Cambodian Opposition Sets Conditions on Talks
By Sopheng- Cheang 2 August 2013
PHNOM PENH — Cambodia’s opposition party insisted Thursday that an independent committee to investigate cheating in this week’s election must be established before it holds talks with Prime Minister Hun Sen’s ruling party on resolving differences in establishing a new government.
The opposition Cambodian National Rescue Party declared its conditions in response to Hun Sen’s offer to hold party-to-party talks and support the probe into the polls.
Hun Sen’s Cambodian People’s Party has said the provisional election results show it winning 68 of the National Assembly’s 123 seats, with remaining 55 going to the opposition party.
The opposition party wants an investigation into voting irregularities, claiming that more than 1 million people may have been deprived of their right to vote. On Wednesday it staked a claim of its own to winning a majority of 63 assembly seats.
The preliminary tally of the popular vote, released Thursday by the government-appointed National Election Committee, showed Hun Sen’s party with 3,227,729 votes and the opposition with 2,941,133, with less than half-a-million other votes shared among six other parties that failed to capture any seats.
Even with a minority of seats, the opposition holds considerable leverage, because if it does not show up at parliament, the assembly will lack a quorum to open the new session and no government can be formed.
Hun Sen could then head a caretaker government until the deadlock is broken or try to find a loophole allowing parliament to convene, which could raise tensions inside the country and with foreign aid donors.
The prime minister’s offer of talks came Wednesday in his first public comments since the election, which even by his own party’s tally showed the opposition making a surprisingly strong gain from the 29 seats it held before.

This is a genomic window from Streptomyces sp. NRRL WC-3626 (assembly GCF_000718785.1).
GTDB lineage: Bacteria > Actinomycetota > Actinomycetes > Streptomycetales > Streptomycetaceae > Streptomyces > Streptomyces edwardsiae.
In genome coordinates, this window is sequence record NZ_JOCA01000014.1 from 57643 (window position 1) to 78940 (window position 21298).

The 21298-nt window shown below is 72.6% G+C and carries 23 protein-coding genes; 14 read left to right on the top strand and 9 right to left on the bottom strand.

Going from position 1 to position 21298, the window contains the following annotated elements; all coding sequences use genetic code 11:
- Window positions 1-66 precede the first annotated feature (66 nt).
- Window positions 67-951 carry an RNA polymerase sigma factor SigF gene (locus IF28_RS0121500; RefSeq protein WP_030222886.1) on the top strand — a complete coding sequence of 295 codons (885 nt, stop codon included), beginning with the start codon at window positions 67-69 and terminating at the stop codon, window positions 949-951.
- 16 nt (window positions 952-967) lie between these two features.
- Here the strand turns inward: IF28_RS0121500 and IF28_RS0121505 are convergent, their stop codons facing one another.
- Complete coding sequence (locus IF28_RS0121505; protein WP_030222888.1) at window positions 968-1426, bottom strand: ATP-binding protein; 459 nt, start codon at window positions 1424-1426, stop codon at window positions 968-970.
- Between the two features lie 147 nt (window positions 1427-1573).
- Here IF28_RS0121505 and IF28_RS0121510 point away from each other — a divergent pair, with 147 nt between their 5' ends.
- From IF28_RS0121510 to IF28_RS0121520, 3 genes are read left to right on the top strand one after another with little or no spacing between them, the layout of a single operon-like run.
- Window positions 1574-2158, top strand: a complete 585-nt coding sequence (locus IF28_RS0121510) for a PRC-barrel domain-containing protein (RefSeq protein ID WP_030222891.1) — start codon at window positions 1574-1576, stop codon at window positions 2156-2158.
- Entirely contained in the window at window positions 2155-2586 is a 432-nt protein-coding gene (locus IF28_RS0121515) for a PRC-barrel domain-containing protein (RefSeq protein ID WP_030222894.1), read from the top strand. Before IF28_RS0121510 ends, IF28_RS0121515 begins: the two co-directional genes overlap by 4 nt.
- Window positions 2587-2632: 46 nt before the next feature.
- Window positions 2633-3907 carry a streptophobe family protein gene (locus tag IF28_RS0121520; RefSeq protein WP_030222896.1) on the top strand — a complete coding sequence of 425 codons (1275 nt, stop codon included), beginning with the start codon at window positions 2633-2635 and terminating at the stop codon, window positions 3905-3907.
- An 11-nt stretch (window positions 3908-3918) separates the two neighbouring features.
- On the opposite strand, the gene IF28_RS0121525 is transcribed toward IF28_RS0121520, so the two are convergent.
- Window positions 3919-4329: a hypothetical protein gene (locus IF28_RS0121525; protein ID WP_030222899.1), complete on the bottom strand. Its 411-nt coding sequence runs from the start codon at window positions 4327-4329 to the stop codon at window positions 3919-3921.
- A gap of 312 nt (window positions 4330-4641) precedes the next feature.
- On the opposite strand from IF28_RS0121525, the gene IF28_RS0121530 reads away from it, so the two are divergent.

Hun Sen’s remarks, while conciliatory and appealing the need for national unity, did not include any real concessions aside from his agreement that setting up a body to probe electoral irregularities could be productive.
Opposition spokesman Yim Sovann said a dialogue between the parties could take place after the independent bipartisan group it proposed to the National Election Committee was established to investigate widespread reports of people being unable to cast their ballots.
“But at the moment the priority task that we have to do now is to find justice for the people whose names disappeared from the voting list so they were unable to vote,” he said.
He also said his party had not yet received any direct request from the ruling party to hold discussions, and knew of the offer only from press accounts of Hun Sen’s remarks.
Speaking earlier to Radio Australia, opposition leader Sam Rainsy sought to link his party’s claim of victory and an investigation into voting problems.
“Yes, we accept to do dialogue, to talk, but the objective is to establish and to expose the truth, nothing less because we can move forward only once the truth is recognized by everybody, and the truth is that the ruling party after ruling Cambodia for 34 years has lost this election, and there is a democratic change under way in Cambodia,” he said.
He added that talks with the ruling party could be held “very soon.”
With a nod to Hun Sen’s reputation as one of Asia’s wiliest politicians, he said he had been “dealing with Prime Minister Hun Sen for 20 years, so what is important is deeds, not only words. So we have to be very careful and we want the international community to witness and the United Nations to be a referee.”
Sam Rainsy later led a group of his party’s leaders to see the King Norodom Sihamoni, with whom they met for more than an hour.
It was a royal pardon from the king that allowed Sam Rainsy to return from four years of exile earlier this month without facing a jail term on convictions the opposition charged were politically concocted. The king is a virtually powerless constitutional monarch, and issued the pardon at the behest of Hun Sen.
However, associating himself with the king could offer some political benefit to Sam Rainsy, as the monarchy is generally well-regarded by Cambodians, largely because of the respect they had for Sihamoni’s father and predecessor, Norodom Sihanouk, who led the country into independence from France and in his later years tried to temper Hun Sen’s authoritarian tendencies.